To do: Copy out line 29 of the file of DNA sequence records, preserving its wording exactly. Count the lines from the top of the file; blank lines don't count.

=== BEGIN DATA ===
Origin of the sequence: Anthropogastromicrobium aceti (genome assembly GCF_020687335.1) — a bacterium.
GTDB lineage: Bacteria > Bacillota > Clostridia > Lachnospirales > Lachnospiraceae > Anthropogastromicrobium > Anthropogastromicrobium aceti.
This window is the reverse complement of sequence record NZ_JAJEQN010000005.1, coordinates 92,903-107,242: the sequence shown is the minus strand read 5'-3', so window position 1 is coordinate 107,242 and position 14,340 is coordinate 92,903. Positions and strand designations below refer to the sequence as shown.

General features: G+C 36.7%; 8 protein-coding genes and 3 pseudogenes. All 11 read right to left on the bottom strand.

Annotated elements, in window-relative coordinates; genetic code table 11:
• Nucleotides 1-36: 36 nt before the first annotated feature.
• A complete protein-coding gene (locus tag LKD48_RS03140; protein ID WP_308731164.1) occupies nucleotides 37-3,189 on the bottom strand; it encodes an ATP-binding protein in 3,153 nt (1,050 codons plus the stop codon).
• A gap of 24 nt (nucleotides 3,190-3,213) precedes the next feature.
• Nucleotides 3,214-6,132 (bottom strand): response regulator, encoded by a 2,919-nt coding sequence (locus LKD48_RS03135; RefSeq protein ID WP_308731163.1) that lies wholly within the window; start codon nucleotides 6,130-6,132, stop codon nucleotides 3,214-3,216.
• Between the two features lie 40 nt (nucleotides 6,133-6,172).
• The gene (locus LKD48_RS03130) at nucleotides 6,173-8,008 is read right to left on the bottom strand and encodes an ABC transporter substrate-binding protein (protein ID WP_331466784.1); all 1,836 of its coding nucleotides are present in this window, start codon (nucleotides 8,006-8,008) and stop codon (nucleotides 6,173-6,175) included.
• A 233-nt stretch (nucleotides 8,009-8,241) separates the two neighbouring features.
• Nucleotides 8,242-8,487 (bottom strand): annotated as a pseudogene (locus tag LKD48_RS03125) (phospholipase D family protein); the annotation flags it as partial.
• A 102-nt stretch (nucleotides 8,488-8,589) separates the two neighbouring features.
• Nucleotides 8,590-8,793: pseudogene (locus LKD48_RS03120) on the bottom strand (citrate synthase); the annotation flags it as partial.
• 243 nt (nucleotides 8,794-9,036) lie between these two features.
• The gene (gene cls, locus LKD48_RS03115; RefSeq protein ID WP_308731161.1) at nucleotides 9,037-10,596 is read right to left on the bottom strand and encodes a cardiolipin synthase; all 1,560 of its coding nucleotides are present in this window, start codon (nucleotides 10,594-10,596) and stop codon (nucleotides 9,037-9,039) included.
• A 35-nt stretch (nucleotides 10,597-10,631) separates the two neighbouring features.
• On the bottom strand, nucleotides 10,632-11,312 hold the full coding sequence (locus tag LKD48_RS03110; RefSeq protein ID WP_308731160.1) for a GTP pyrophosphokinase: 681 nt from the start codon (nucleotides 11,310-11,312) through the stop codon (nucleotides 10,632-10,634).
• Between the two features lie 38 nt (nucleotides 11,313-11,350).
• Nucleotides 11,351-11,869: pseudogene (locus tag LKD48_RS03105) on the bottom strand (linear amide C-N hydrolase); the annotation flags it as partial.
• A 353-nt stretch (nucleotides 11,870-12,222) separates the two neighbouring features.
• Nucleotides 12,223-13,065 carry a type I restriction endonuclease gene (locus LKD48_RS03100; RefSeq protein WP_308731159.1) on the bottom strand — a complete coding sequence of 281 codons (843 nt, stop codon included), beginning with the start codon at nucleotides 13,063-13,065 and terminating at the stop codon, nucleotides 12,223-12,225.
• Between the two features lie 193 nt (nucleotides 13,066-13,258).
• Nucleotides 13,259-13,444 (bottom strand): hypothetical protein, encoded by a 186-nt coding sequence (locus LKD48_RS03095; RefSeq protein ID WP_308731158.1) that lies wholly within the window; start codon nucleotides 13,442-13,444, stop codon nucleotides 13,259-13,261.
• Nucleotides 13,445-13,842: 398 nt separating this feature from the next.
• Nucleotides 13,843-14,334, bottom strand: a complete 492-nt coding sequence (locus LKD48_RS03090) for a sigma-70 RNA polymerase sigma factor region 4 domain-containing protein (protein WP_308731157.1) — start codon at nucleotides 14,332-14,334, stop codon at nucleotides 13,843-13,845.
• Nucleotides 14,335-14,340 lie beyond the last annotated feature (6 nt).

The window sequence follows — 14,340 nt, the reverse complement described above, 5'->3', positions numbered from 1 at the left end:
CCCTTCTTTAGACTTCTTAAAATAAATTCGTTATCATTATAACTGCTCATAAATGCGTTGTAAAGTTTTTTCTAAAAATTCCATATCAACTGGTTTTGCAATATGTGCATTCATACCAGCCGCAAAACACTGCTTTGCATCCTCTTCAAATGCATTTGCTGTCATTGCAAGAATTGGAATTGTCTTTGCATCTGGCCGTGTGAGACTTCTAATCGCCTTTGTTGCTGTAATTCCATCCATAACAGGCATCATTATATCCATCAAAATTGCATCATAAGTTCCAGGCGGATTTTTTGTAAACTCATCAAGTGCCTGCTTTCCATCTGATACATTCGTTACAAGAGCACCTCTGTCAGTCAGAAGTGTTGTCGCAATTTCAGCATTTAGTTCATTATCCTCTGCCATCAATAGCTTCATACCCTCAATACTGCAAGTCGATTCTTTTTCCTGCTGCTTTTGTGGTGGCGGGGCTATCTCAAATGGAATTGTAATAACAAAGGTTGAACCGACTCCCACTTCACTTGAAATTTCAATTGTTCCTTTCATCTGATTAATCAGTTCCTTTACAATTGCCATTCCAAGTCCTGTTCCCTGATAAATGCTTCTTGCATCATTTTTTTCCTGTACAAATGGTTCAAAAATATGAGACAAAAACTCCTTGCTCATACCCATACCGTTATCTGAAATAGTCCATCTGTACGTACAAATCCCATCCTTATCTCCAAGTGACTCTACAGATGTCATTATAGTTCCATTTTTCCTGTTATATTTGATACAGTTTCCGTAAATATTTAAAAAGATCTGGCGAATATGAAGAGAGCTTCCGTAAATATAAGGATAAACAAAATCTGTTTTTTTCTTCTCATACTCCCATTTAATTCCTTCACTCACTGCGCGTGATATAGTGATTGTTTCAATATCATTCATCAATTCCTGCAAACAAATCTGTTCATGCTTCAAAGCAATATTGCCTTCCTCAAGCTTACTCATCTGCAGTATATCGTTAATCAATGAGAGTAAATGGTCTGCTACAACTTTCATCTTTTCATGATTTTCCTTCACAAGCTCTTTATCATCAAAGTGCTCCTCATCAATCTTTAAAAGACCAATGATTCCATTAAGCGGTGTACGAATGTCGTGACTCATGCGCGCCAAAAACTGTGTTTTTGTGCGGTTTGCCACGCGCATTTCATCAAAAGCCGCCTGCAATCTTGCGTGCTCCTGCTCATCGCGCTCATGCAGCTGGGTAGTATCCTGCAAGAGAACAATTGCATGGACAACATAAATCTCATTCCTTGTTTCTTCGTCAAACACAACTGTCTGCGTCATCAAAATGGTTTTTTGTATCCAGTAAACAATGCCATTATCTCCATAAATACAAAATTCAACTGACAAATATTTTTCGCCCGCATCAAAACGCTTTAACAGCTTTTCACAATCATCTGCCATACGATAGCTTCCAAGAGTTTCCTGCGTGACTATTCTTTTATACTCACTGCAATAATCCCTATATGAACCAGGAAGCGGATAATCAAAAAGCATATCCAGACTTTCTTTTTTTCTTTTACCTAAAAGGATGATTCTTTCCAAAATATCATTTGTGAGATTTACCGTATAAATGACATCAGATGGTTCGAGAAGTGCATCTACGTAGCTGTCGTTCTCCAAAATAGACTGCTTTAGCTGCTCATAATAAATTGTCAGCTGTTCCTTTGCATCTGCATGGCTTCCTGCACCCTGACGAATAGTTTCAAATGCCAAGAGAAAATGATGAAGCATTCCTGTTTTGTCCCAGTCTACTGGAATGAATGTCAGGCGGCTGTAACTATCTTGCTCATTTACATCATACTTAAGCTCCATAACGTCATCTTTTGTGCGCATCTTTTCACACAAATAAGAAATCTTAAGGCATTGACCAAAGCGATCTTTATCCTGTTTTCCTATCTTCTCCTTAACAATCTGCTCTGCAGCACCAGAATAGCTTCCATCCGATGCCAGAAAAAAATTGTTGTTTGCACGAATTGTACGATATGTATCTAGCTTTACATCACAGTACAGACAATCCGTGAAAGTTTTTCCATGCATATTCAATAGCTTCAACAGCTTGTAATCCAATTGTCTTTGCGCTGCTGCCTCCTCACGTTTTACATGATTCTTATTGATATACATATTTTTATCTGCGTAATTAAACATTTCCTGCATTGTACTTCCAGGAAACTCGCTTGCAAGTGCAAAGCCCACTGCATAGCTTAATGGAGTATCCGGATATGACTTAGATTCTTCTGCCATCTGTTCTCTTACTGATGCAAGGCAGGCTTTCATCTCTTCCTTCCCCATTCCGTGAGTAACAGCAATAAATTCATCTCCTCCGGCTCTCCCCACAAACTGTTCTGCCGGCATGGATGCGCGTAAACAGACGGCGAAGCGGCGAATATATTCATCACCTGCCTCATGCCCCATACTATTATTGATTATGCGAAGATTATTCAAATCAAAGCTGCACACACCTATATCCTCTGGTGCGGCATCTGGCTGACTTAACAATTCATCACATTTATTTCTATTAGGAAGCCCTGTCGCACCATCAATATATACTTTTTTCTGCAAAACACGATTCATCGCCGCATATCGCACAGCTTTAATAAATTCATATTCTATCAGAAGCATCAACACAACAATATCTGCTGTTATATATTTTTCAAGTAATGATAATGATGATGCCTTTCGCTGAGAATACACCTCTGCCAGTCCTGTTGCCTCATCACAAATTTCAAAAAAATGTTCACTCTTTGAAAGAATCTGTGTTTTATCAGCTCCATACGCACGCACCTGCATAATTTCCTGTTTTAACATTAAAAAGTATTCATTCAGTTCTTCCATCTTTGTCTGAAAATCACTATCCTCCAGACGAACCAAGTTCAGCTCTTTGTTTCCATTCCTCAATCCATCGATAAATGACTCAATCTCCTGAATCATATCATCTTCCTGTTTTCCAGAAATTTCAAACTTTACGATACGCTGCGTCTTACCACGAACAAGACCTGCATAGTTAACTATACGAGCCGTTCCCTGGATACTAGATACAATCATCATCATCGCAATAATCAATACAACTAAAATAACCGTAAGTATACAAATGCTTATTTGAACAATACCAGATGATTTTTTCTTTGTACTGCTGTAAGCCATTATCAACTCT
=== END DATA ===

The window sequence follows — 14,340 nt, the reverse complement described above, 5'->3', positions numbered from 1 at the left end: